Source: Thomson Reuters
In today's legal environment, where pricing pressure and client demands have placed firm profitability under the microscope, law firms can no longer avoid the tough decisions in dealing with an unprofitable
partner. Thomson Reuters'; Forum magazine sat down with Amanda K. Brady, Global Practice Leader of Law Firm Management at Major, Lindsey & Africa, a recruiting and talent management consultant for the legal industry, to discuss how firms determine unprofitability and what steps firms can take to best deal with a partner who has stopped contributing.
Forum: It's said that everybody in the office knows who the unprofitable partner is, except the unprofitable partner him- or herself. Is that true?
Amanda K. Brady: It is often the worst-kept secret, but it isn't that these partners really don't know because they do. They see the numbers and know others have seen them, too. However, they spend a lot of time in denial, hoping that things will turn around or telling themselves it was just a bad year or they'll get back the client they lost. But that kind of turnaround would require them to proactively fix it, and unfortunately, they
are not accustomed to doing that.
They often hit an emotional fear component. To them, it may feel like they've been able to hide their problems before, but now they are exposed. These are people who've done the same thing for decades and don't know how to do anything else. Now they have to address it, and they're worried about what happens next.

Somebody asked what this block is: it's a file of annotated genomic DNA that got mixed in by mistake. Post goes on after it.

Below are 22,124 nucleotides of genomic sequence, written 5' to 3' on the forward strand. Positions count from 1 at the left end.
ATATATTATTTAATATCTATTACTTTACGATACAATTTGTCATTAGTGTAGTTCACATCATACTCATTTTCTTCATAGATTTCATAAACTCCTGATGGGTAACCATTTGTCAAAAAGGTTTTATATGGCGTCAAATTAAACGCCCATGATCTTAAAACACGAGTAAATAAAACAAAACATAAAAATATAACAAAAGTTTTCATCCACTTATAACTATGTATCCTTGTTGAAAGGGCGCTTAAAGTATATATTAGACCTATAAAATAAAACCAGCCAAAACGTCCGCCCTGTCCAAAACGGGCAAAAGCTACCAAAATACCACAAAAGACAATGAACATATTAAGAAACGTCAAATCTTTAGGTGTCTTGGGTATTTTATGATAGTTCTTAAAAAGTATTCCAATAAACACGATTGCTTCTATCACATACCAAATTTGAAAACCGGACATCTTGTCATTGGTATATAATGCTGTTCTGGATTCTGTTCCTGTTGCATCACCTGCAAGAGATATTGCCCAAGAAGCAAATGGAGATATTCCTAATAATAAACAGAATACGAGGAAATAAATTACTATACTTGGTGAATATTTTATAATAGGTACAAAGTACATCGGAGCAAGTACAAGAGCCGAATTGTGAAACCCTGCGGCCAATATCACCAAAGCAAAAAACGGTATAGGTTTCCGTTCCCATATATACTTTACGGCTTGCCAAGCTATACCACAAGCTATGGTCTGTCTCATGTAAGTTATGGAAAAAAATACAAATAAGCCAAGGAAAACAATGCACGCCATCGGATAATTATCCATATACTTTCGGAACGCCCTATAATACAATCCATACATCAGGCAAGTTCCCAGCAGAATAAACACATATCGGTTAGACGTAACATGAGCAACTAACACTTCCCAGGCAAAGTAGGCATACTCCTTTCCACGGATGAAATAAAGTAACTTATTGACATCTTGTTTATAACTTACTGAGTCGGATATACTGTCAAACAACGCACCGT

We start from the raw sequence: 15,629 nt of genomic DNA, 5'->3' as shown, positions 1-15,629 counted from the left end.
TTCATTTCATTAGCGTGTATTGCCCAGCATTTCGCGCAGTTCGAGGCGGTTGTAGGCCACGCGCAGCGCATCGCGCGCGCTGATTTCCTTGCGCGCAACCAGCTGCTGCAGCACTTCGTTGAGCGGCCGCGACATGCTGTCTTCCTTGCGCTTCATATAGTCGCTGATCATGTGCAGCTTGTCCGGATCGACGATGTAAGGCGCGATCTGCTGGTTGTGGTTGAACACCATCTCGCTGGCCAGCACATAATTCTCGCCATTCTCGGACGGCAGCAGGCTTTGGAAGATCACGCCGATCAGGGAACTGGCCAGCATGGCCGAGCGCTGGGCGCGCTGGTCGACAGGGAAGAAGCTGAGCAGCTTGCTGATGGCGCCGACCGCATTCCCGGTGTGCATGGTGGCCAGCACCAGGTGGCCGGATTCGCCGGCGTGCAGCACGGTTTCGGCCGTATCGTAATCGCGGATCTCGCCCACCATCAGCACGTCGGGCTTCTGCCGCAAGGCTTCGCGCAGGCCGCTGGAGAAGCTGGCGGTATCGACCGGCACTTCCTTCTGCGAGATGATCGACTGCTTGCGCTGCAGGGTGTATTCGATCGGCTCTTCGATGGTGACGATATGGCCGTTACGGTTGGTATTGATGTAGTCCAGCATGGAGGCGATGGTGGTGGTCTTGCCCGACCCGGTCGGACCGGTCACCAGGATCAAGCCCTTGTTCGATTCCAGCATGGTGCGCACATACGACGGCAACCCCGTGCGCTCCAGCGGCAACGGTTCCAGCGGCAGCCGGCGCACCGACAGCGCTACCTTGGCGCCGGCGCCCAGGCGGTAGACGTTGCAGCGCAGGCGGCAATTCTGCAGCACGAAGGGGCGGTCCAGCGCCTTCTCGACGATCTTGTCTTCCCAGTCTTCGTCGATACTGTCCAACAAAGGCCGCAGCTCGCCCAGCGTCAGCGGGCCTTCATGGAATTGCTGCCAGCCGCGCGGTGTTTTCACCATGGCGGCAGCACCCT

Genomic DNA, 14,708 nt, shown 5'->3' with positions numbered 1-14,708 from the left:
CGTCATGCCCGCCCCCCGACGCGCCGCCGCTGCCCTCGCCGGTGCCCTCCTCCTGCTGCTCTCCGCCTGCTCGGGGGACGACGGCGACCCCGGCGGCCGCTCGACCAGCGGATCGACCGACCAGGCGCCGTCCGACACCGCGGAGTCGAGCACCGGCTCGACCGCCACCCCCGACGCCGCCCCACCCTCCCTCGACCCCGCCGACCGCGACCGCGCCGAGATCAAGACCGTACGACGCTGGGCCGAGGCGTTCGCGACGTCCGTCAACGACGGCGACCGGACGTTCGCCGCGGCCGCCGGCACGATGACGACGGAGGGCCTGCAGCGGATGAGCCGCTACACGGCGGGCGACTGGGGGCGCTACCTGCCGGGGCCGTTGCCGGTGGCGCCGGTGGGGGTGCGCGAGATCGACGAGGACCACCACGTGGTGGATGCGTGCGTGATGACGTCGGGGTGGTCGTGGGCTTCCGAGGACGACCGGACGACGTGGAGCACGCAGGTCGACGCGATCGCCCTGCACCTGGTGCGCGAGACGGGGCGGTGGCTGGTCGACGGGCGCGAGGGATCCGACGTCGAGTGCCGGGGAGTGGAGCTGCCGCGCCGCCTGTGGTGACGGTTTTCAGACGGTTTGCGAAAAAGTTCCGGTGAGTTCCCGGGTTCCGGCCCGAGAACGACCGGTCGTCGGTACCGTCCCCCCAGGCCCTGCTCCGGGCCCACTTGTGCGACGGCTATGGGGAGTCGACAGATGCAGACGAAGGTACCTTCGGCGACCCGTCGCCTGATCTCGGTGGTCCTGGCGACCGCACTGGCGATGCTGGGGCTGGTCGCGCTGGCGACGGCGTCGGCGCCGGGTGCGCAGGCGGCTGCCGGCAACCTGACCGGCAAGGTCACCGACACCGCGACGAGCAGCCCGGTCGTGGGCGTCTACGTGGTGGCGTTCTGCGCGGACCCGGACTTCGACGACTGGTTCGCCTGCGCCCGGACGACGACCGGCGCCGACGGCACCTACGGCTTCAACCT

Forum: Has this become a more necessary issue for law firms to address now, given current market conditions?
Brady: Definitely. Law firms have to deal with it because the firms also are dealing with clients who are very aware of costs and the pricing they want to see. So for the managing partners, it becomes a struggle. They have to figure out how to address it, otherwise, they'll have unhappy clients and other lawyers within the firm may leave because it is not being addressed. An unprofitable partner can impact everyone's income as well as the firm's total revenue and ultimately even its ranking.
Read more of this feature at Thomson Reuters Legal Executive Institute.